Executive directors offer advice on how to implement an organization's mission at senior living communities.
Caring for older adults certainly fits the definition of a mission—an important goal or purpose that involves a strong conviction, calling or vocation. That’s why a mission statement that clearly defines an organization’s goals can be so crucial to a community’s culture and success. The mission statement is often the foundation of the organization’s culture, driving everyday operations and decisions. Mission statements answer the questions: Why are we here? What’s our purpose? A mission statement can be a useful management tool, too. The mission can motivate and inspire staffers who gain a sense of pride working for an organization that stands for something. Employees are united by a common sense of purpose.
The mission statement also communicates to residents and their families what drives the organization. What can, and should, they expect?
Mission statements, however, aren’t meant to be filed away in a drawer. With that in mind, what follows are five practical ways to put a mission statement to work.
Spread the word. Display the mission statement on plaques and bulletin boards throughout the building, and in collateral materials. It serves as a reminder of the organization’s purpose to staff, residents and outside visitors.
The Gardens at Eastside, an assisted living and memory care community in Greenville, South Carolina, has the mission statement nicely framed and hung by the elevator. “Everyone can see it,” said Jane Ford, executive director at The Gardens at Eastside, which is operated by The Arbor Company. The first line of its six-sentence mission statement reads: “As a community of caregivers we are here for one purpose: to engage and enrich the health and spirit of our residents.” The last line concludes: “We listen. We respond. We care.”
Each year, employees recommit to the Arbor ideal by signing the mat that frames the mission statement. “It is a constant reminder to us,” said Ford.
At Brook Gardens Place, an assisted living community in Lake Mills, Wisconsin, the mission statement is the first thing people see framed on the wall when they enter the building. The community is operated by Enlivant, whose mission is: “To enrich life through meaningful relationships and vibrant communities.”
Enlivant communities display the company’s mission, along with its core values and vision prominently throughout its properties. The creation of these guiding principles has been an important part of the company’s rebranding effort.
At Helena Place, an Enlivant community in Port Royal, South Carolina, the company’s principles are displayed in the break room, medication room, on doors and in the lounge area. “It’s important that we integrate the mission, vision and values of our company into the care and services we provide our residents every day,” said Eric Fennell, executive director.
Repeat frequently: The mission statement can’t be voiced or heard often enough, executive directors said.
At Helena Place, Fennell starts each day with a 20-minute stand-up meeting for the entire staff. The purpose of the meeting is for staffers to share building events for the day and to discuss any issues that need to be addressed.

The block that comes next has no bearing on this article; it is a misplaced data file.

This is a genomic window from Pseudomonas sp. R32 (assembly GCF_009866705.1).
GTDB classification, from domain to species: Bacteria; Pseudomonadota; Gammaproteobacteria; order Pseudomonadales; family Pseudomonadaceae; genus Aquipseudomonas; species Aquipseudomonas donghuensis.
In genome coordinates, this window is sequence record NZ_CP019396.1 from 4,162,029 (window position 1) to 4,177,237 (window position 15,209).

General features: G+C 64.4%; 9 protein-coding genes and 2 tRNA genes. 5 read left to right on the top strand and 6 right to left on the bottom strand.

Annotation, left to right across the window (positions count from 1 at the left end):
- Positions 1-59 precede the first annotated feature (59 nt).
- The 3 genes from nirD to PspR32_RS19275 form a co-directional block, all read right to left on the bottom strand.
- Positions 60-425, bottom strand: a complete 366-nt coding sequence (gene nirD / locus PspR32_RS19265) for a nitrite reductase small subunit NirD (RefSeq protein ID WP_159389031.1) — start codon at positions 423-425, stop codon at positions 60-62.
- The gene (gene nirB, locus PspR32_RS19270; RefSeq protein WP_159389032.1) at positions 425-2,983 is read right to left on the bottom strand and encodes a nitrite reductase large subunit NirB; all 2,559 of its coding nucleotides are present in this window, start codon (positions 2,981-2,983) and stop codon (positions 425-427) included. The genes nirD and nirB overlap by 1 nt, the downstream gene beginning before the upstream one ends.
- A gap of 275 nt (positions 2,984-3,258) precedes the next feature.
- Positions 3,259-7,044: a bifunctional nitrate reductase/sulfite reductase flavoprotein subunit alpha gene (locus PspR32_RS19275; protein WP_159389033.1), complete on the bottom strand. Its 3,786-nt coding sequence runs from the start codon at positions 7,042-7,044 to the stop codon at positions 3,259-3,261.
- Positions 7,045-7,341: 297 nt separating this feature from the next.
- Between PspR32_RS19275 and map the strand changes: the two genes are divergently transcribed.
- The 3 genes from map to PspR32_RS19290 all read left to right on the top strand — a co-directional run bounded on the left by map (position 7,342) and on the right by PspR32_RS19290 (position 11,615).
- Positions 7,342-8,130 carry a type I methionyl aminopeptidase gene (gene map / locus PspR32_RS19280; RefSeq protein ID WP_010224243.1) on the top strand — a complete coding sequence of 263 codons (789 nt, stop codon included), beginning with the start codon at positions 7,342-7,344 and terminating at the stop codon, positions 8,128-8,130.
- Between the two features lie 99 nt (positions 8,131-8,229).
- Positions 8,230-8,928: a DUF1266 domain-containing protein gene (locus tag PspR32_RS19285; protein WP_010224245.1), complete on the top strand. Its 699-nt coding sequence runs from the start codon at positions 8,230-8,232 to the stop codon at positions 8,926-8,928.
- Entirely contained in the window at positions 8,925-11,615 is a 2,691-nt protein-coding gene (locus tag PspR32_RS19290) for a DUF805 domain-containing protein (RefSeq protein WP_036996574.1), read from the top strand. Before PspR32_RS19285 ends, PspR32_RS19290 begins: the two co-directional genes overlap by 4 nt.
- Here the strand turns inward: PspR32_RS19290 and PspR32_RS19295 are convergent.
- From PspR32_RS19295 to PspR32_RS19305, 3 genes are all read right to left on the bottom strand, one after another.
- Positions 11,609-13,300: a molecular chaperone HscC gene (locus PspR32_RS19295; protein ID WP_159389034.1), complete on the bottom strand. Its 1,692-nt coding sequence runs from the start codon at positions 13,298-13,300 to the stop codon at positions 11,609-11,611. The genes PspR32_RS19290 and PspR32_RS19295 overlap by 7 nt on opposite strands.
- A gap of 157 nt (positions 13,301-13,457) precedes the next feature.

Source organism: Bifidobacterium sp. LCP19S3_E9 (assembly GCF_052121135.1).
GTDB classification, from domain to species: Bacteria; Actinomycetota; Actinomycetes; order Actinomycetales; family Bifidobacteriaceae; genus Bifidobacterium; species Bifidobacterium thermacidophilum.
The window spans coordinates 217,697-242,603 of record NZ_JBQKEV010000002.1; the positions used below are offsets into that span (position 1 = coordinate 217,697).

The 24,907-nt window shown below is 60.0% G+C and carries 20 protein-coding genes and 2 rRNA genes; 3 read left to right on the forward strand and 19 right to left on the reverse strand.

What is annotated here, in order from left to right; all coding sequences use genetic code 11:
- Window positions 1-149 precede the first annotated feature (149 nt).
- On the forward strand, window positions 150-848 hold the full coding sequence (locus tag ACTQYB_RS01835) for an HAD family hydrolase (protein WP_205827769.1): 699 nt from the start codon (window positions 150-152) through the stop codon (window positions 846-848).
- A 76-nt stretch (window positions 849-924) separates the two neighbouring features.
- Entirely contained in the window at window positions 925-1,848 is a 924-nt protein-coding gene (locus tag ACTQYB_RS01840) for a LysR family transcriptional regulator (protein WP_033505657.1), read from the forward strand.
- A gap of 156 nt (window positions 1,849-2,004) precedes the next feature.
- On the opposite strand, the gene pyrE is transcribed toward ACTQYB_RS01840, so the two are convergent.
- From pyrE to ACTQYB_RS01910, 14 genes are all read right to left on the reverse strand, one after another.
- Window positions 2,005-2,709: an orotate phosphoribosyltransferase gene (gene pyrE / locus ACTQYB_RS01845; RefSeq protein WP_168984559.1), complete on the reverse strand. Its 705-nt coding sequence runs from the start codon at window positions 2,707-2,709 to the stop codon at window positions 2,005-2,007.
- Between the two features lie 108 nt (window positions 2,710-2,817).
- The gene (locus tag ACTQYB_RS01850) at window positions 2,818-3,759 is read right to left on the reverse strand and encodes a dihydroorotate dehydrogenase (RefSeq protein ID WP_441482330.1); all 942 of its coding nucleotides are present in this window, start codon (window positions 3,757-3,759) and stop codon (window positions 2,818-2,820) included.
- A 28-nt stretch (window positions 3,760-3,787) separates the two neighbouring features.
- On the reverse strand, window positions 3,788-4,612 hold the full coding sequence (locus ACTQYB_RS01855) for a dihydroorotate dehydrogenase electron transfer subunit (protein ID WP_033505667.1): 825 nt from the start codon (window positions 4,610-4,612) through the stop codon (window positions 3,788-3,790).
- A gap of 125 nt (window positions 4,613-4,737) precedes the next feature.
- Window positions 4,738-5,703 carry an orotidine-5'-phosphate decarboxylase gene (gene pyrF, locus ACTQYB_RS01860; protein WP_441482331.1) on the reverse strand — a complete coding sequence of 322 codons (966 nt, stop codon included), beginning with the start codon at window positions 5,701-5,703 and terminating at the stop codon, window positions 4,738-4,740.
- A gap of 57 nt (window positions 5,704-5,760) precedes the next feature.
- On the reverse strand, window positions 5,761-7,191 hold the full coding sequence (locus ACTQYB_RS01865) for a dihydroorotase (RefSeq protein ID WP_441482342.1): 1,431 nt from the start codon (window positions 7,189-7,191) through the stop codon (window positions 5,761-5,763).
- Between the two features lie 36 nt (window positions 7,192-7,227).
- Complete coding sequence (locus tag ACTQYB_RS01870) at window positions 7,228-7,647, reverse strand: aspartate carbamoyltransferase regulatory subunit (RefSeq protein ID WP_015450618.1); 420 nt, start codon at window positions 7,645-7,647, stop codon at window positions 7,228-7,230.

Fennell also reviews one of Enlivant’s five core values: compassion, humility, integrity, excellence and fun—easy to remember using the acronym CHIEF. “It kicks off the tone for the day,” he said.
Vince Beckel holds a town hall meeting with his staff once a month and reminds them of the organization’s mission. “What we do is not easy,” said Beckel, executive director at New Perspective of Waconia, a senior living community in the Minneapolis area. “We remind them why we are here.”
The community is operated by New Perspective Senior Living which has a simple mission statement: “Residents first in everything we do.” The town hall meetings give Beckel a chance to reinforce the message. He also asks staff members to write down something they did to put the resident first.
Freda Meyer, executive director at Arbor Terrace at Crabapple, in Alpharetta, Georgia, recently focused on teamwork, an Arbor standard. Teamwork was discussed at meetings, bulletin boards displayed messages about teamwork, and employees filled out cards citing examples of teamwork which were then read aloud. “One of my most important duties is to make sure the staff understands what we do,” said Meyer.
Employees perform skits at monthly meetings at the Gardens at Eastside. For example, staff members might act out their interpretation of good communication vs. bad communication in a situation where an employee is on the phone and a resident is waiting for help. What’s the right way to act in accordance with the mission? What’s the wrong way? “It’s fun,” said Ford. “They get involved. It’s not just us saying this is what we want you to do.”
New employees should be taught what the mission is and how it is to be implemented, with examples. That process usually starts during training or on-boarding sessions.
At Brandywine Living at Toms River, an assisted living community in Toms River, New Jersey, orientation includes an in-depth review of the organization’s mission and core values. New team members meet with Brenda Bacon, president and chief executive officer of Brandywine Living, which operates 27 assisted living communities. “Hearing the mission from the chief executive sets a huge tone,” said Frank Evegan, executive director at the Toms River property. He added that new employees learn by watching the example set by the chief executive and other managers which in turn helps to reduce turnover.